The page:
Got an Idea for Fintech? Maybank’s Sandbox Wants to Help You Build it
An online platform that helps developers go from idea to minimum viable product
PHOTO CREDIT: Getty Images
You can't mess around with fintech.
Anything that has to do with people’s money, when manhandled, can spell disaster. This small wiggle room for experimentation keeps a lot of fintech start-ups from fully developing and validating their ideas.
Says Maybank group president and CEO Datuk Abdul Farid Alias, “Having a great idea is not good enough to sell a product. Fintech companies need to be able to develop a minimum viable product (MVP) in order to attract the right investments and funding. This is where many fintech companies face challenges – in their ability to move from ideation to a working MVP,” reports The Star Online.
To speed up innovation in Southeast Asia’s financial industry, Maybank recently launched a fintech sandbox – an online platform where users can build and test their products.
By signing up, users get access to tools that will let them build web and mobile applications; a secure environment for testing these solutions; real banking APIs; simulated banking data; and a platform that lets them learn from and collaborate with fellow developers, as well as people in business and the academe.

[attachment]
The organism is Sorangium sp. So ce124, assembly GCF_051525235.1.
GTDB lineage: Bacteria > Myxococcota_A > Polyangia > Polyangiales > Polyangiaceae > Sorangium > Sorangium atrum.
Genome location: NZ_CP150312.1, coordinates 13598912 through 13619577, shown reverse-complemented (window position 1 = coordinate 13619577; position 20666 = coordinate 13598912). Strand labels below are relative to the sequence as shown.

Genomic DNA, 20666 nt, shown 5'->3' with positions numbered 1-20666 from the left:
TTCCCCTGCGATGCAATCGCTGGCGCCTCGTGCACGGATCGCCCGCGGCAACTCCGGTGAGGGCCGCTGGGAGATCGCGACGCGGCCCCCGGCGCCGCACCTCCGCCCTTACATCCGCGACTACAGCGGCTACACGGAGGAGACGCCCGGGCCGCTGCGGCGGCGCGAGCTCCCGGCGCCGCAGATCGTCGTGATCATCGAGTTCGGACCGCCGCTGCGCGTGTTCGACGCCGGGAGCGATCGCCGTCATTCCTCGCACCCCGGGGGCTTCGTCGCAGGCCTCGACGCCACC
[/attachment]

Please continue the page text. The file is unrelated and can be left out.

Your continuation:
Users can then share an idea and collaborate with others to develop it, or help solve a problem posted by another user.
Says group chief technology officer Mohd Suhail Amar Suresh in the same report, “Our aim is to be the leading platform for aspiring fintech, technologists, technology enthusiasts, and even students from anywhere in the world who want to learn about developing real world solutions to ideas that not only come from banks but also brokers, insurance companies, and other non-bank organizations.”
Maybank is one of the first private financial institutions to launch such an initiative.
Governments across the region have also been actively supporting fintech by creating regulatory sandboxes.
Aside from the difficulties of getting to an MVP, another thing that could stand in the way of innovation is regulation. “In order to validate, we need to operate. But to operate, we need to comply with existing government regulations,” Angeline Viray, founder of car-sharing start-up Beep a Ride in Manila, tells Inc. Southeast Asia in this article.
In 2016, Singapore’s Monetary Authority and the central banks of Malaysia and Thailand launched their own regulatory sandboxes. Indonesia’s financial services authority (OJK) followed suit in 2017. These sandboxes let participating companies test their products for a set period of time without having to fully comply with strict regulations. This makes innovation more likely to happen, but, at the same time, ensures that consumers are protected.
BY Amanda Pressner Kreuser